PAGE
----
A commonly used drug to treat high blood pressure and angina is associated with an increased risk out of hospital sudden cardiac arrest, according to results from the European Unexpected Cardiac Arrest network (ESCAPE-NET). In Europe sudden cardiac arrest leads to most of the deaths and only one in five natural deaths. The heart stops pumping after a cardiac arrhythmia and is lethal if untreated. ESCAPE-NET main motive was to find the causes of these arrhythmias so that they can be prevented.
The findings needed to be replicated in other studies before doctors or patients could have taken actions. The study examined if out-of-hospital cardiac arrests are linked with nifedipine and amlodipine, and dihydropyridines, used for high blood pressure and angina. The nifedipine doses generally used and studied in this examination are 30 mg, and 60 mg and the amlodipine doses are 5 mg and 10 mg. Starting with a lower dose and then going forward with higher dose if blood pressure or chest pain are not sufficiently reduced is the standard practice.
Current use of high-dose, nifedipine was significantly associated with an increased danger of out-of-hospital cardiac arrest compared to non-use of dihydropyridines, with an odds ratio of 1.5 in ARREST and 2.0 in DANCAR. There was no risk associated with amlodipine, whereas, high-dose of nifedipine was also associated with an increased threat of out-of-hospital cardiac arrest. A study in human cardiac cells supported these results. L-type calcium channels are blocked through dihydropyridines. The dosages studied in the experiment, and both drugs blocked the ion channels. This resulted in shortening the action potential of the cardiac cell.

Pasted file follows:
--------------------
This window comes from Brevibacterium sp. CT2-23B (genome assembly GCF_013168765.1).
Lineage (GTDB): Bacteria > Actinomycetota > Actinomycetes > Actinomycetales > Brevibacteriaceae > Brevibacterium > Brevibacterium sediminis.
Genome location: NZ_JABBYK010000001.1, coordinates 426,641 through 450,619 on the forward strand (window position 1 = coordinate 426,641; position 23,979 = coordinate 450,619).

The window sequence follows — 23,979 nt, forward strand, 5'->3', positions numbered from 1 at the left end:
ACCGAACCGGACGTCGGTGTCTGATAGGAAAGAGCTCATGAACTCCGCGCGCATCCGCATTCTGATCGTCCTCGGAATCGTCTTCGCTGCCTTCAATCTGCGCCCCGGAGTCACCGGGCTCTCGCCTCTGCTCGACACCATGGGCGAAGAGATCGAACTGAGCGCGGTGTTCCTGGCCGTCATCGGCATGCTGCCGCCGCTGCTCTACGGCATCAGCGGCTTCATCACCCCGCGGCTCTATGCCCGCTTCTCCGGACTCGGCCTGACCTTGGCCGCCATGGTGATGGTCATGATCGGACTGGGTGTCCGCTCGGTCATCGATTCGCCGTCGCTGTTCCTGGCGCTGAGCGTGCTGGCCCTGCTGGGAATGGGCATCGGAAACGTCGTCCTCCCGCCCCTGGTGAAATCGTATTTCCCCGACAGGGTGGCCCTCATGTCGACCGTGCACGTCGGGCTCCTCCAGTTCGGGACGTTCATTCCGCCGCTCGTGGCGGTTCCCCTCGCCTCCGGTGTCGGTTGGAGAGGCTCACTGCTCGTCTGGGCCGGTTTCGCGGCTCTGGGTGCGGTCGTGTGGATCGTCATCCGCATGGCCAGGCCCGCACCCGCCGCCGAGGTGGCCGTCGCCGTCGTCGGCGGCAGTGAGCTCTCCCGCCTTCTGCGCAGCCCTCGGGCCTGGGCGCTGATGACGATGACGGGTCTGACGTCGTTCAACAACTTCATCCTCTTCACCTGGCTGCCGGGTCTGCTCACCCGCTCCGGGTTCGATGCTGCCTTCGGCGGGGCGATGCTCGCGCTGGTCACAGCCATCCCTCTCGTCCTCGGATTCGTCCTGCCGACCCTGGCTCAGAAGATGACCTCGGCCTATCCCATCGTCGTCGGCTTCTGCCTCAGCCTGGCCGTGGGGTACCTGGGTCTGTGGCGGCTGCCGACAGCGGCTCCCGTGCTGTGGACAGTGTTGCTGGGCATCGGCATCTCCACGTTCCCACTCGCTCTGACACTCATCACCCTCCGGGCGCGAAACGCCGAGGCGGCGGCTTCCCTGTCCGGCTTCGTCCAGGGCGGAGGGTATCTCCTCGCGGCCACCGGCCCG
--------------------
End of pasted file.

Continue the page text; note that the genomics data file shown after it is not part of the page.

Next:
Nifedipine and amlodipine are usually considered to be evenly effective and safe, and neither has been associated cardiac arrest. In ESCAPE-NET project leader and cardiologist, Dr. Hanno Tan's findings suggest that high-dose nifedipine may increase the risk of unexpected cardiac arrest due to fatal cardiac arrhythmia. These findings might be hard to believe as both these drugs have been in use for many years and in many patients.